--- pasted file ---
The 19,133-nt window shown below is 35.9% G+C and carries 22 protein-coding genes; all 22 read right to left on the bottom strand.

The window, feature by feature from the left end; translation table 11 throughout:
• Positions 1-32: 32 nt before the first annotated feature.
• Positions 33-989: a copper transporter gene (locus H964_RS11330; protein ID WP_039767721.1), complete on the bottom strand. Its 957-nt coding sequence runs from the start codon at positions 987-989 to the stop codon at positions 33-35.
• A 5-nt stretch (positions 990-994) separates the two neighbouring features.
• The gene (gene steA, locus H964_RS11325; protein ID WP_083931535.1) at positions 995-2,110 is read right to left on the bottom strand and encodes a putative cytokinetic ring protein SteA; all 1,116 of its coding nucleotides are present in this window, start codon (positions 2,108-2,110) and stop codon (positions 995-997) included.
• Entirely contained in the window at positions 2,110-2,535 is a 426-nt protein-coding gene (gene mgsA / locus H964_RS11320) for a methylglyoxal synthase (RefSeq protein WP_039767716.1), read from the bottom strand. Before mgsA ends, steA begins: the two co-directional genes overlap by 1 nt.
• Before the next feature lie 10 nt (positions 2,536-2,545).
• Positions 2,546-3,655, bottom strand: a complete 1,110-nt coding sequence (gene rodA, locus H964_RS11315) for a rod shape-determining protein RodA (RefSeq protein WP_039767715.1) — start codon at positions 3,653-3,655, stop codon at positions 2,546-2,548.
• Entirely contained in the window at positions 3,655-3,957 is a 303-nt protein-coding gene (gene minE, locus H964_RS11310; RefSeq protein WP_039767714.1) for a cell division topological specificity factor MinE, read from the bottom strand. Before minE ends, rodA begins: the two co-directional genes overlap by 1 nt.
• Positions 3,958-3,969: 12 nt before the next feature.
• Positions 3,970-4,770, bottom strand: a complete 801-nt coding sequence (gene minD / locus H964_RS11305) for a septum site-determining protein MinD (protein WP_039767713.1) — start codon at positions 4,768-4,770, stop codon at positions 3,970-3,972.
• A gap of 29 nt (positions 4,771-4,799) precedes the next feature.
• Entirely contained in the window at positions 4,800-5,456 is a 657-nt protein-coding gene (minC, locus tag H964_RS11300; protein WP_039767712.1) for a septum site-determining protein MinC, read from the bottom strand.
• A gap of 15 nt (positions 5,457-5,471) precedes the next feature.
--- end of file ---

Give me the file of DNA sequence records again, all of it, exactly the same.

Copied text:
The 19,133-nt window shown below is 35.9% G+C and carries 22 protein-coding genes; all 22 read right to left on the bottom strand.

The window, feature by feature from the left end; translation table 11 throughout:
• Positions 1-32: 32 nt before the first annotated feature.
• Positions 33-989: a copper transporter gene (locus H964_RS11330; protein ID WP_039767721.1), complete on the bottom strand. Its 957-nt coding sequence runs from the start codon at positions 987-989 to the stop codon at positions 33-35.
• A 5-nt stretch (positions 990-994) separates the two neighbouring features.
• The gene (gene steA, locus H964_RS11325; protein ID WP_083931535.1) at positions 995-2,110 is read right to left on the bottom strand and encodes a putative cytokinetic ring protein SteA; all 1,116 of its coding nucleotides are present in this window, start codon (positions 2,108-2,110) and stop codon (positions 995-997) included.
• Entirely contained in the window at positions 2,110-2,535 is a 426-nt protein-coding gene (gene mgsA / locus H964_RS11320) for a methylglyoxal synthase (RefSeq protein WP_039767716.1), read from the bottom strand. Before mgsA ends, steA begins: the two co-directional genes overlap by 1 nt.
• Before the next feature lie 10 nt (positions 2,536-2,545).
• Positions 2,546-3,655, bottom strand: a complete 1,110-nt coding sequence (gene rodA, locus H964_RS11315) for a rod shape-determining protein RodA (RefSeq protein WP_039767715.1) — start codon at positions 3,653-3,655, stop codon at positions 2,546-2,548.
• Entirely contained in the window at positions 3,655-3,957 is a 303-nt protein-coding gene (gene minE, locus H964_RS11310; RefSeq protein WP_039767714.1) for a cell division topological specificity factor MinE, read from the bottom strand. Before minE ends, rodA begins: the two co-directional genes overlap by 1 nt.
• Positions 3,958-3,969: 12 nt before the next feature.
• Positions 3,970-4,770, bottom strand: a complete 801-nt coding sequence (gene minD / locus H964_RS11305) for a septum site-determining protein MinD (protein WP_039767713.1) — start codon at positions 4,768-4,770, stop codon at positions 3,970-3,972.
• A gap of 29 nt (positions 4,771-4,799) precedes the next feature.
• Entirely contained in the window at positions 4,800-5,456 is a 657-nt protein-coding gene (minC, locus tag H964_RS11300; protein WP_039767712.1) for a septum site-determining protein MinC, read from the bottom strand.
• A gap of 15 nt (positions 5,457-5,471) precedes the next feature.